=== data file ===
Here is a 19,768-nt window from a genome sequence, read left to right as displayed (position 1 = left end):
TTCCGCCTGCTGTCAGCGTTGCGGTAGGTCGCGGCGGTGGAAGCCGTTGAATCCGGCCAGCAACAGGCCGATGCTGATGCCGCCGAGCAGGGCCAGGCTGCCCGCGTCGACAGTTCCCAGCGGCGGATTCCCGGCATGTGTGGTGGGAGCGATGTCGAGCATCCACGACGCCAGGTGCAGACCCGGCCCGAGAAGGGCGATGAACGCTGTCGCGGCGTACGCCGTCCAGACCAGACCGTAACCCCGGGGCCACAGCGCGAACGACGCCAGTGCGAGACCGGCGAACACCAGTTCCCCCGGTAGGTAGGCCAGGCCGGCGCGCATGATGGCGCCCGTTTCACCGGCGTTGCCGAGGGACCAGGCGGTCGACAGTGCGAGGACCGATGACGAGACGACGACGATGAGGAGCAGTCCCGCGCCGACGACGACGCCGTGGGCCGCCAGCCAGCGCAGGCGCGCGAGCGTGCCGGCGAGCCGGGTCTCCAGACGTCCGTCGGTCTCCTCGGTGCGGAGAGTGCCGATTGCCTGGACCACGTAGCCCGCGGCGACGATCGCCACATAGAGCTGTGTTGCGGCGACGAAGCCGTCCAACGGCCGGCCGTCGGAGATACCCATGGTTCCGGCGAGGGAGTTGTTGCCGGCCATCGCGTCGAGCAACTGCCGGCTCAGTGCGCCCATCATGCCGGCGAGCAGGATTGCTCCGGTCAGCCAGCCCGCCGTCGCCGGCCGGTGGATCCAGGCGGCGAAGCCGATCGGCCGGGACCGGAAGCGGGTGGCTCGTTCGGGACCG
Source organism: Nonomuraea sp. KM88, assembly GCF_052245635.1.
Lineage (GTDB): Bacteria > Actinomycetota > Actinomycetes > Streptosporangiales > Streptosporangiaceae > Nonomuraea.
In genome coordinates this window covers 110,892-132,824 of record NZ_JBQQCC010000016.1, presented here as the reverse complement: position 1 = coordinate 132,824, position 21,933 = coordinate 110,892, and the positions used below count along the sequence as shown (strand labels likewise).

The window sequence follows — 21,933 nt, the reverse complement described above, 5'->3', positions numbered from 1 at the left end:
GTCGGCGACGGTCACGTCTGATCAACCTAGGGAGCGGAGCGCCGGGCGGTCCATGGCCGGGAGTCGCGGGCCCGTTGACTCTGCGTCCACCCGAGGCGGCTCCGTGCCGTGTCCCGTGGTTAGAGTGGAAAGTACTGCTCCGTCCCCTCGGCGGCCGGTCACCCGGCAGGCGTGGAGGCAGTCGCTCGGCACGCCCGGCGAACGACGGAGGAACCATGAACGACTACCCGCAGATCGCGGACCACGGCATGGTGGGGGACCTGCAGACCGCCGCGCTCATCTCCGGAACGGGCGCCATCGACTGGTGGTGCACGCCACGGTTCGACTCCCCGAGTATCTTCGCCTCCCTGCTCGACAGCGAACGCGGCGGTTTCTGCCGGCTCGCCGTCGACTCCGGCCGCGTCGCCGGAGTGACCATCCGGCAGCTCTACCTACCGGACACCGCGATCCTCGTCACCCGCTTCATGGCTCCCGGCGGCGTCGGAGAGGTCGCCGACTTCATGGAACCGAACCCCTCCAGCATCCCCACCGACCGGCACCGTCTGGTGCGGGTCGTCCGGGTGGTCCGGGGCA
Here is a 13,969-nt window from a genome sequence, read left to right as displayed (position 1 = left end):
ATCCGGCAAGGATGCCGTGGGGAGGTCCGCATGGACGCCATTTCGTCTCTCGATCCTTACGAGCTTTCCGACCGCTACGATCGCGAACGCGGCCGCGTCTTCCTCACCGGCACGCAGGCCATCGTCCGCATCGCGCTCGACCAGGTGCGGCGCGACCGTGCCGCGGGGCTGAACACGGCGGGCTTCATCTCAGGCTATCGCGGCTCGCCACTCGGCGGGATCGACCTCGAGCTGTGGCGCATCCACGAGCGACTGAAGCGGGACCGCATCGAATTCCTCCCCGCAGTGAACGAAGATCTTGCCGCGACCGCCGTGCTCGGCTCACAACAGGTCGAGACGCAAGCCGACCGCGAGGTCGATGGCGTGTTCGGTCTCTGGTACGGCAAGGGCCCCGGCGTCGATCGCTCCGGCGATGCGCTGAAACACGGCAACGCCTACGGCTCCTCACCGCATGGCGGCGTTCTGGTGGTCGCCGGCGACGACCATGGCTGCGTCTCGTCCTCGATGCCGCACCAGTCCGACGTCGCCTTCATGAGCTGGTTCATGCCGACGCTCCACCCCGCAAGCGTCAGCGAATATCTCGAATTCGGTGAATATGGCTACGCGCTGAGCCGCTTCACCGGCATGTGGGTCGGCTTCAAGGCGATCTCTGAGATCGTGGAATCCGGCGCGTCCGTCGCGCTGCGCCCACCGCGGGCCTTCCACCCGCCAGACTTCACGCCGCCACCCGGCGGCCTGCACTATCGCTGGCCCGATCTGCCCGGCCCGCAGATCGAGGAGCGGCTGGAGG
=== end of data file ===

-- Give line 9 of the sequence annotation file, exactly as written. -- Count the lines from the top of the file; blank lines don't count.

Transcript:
ATCCGGCAAGGATGCCGTGGGGAGGTCCGCATGGACGCCATTTCGTCTCTCGATCCTTACGAGCTTTCCGACCGCTACGATCGCGAACGCGGCCGCGTCTTCCTCACCGGCACGCAGGCCATCGTCCGCATCGCGCTCGACCAGGTGCGGCGCGACCGTGCCGCGGGGCTGAACACGGCGGGCTTCATCTCAGGCTATCGCGGCTCGCCACTCGGCGGGATCGACCTCGAGCTGTGGCGCATCCACGAGCGACTGAAGCGGGACCGCATCGAATTCCTCCCCGCAGTGAACGAAGATCTTGCCGCGACCGCCGTGCTCGGCTCACAACAGGTCGAGACGCAAGCCGACCGCGAGGTCGATGGCGTGTTCGGTCTCTGGTACGGCAAGGGCCCCGGCGTCGATCGCTCCGGCGATGCGCTGAAACACGGCAACGCCTACGGCTCCTCACCGCATGGCGGCGTTCTGGTGGTCGCCGGCGACGACCATGGCTGCGTCTCGTCCTCGATGCCGCACCAGTCCGACGTCGCCTTCATGAGCTGGTTCATGCCGACGCTCCACCCCGCAAGCGTCAGCGAATATCTCGAATTCGGTGAATATGGCTACGCGCTGAGCCGCTTCACCGGCATGTGGGTCGGCTTCAAGGCGATCTCTGAGATCGTGGAATCCGGCGCGTCCGTCGCGCTGCGCCCACCGCGGGCCTTCCACCCGCCAGACTTCACGCCGCCACCCGGCGGCCTGCACTATCGCTGGCCCGATCTGCCCGGCCCGCAGATCGAGGAGCGGCTGGAGG